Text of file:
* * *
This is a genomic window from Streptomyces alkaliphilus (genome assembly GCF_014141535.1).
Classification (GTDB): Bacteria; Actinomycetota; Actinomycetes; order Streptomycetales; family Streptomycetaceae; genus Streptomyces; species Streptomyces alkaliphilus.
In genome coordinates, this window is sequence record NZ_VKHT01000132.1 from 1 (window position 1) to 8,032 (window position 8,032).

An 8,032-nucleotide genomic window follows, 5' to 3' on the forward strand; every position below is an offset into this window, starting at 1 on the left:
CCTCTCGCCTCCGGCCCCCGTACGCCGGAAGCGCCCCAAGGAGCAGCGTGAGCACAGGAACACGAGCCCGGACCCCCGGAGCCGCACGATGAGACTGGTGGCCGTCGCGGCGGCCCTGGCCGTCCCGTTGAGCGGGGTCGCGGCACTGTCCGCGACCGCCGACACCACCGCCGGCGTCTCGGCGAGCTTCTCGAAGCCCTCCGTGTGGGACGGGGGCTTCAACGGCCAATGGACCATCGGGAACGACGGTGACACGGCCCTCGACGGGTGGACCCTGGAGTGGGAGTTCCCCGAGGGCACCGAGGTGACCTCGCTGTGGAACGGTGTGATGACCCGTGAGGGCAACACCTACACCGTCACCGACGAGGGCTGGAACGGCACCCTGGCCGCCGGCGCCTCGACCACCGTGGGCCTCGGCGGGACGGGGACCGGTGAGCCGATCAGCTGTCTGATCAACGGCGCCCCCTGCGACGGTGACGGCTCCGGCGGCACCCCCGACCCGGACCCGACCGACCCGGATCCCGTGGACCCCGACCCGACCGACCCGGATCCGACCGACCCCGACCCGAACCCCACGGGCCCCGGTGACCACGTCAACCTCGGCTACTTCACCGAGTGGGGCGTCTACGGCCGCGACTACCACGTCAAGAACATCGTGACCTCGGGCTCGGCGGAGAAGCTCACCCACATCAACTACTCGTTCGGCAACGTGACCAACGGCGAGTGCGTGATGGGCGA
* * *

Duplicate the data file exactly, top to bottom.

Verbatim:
This is a genomic window from Streptomyces alkaliphilus (genome assembly GCF_014141535.1).
Classification (GTDB): Bacteria; Actinomycetota; Actinomycetes; order Streptomycetales; family Streptomycetaceae; genus Streptomyces; species Streptomyces alkaliphilus.
In genome coordinates, this window is sequence record NZ_VKHT01000132.1 from 1 (window position 1) to 8,032 (window position 8,032).

An 8,032-nucleotide genomic window follows, 5' to 3' on the forward strand; every position below is an offset into this window, starting at 1 on the left:
CCTCTCGCCTCCGGCCCCCGTACGCCGGAAGCGCCCCAAGGAGCAGCGTGAGCACAGGAACACGAGCCCGGACCCCCGGAGCCGCACGATGAGACTGGTGGCCGTCGCGGCGGCCCTGGCCGTCCCGTTGAGCGGGGTCGCGGCACTGTCCGCGACCGCCGACACCACCGCCGGCGTCTCGGCGAGCTTCTCGAAGCCCTCCGTGTGGGACGGGGGCTTCAACGGCCAATGGACCATCGGGAACGACGGTGACACGGCCCTCGACGGGTGGACCCTGGAGTGGGAGTTCCCCGAGGGCACCGAGGTGACCTCGCTGTGGAACGGTGTGATGACCCGTGAGGGCAACACCTACACCGTCACCGACGAGGGCTGGAACGGCACCCTGGCCGCCGGCGCCTCGACCACCGTGGGCCTCGGCGGGACGGGGACCGGTGAGCCGATCAGCTGTCTGATCAACGGCGCCCCCTGCGACGGTGACGGCTCCGGCGGCACCCCCGACCCGGACCCGACCGACCCGGATCCCGTGGACCCCGACCCGACCGACCCGGATCCGACCGACCCCGACCCGAACCCCACGGGCCCCGGTGACCACGTCAACCTCGGCTACTTCACCGAGTGGGGCGTCTACGGCCGCGACTACCACGTCAAGAACATCGTGACCTCGGGCTCGGCGGAGAAGCTCACCCACATCAACTACTCGTTCGGCAACGTGACCAACGGCGAGTGCGTGATGGGCGA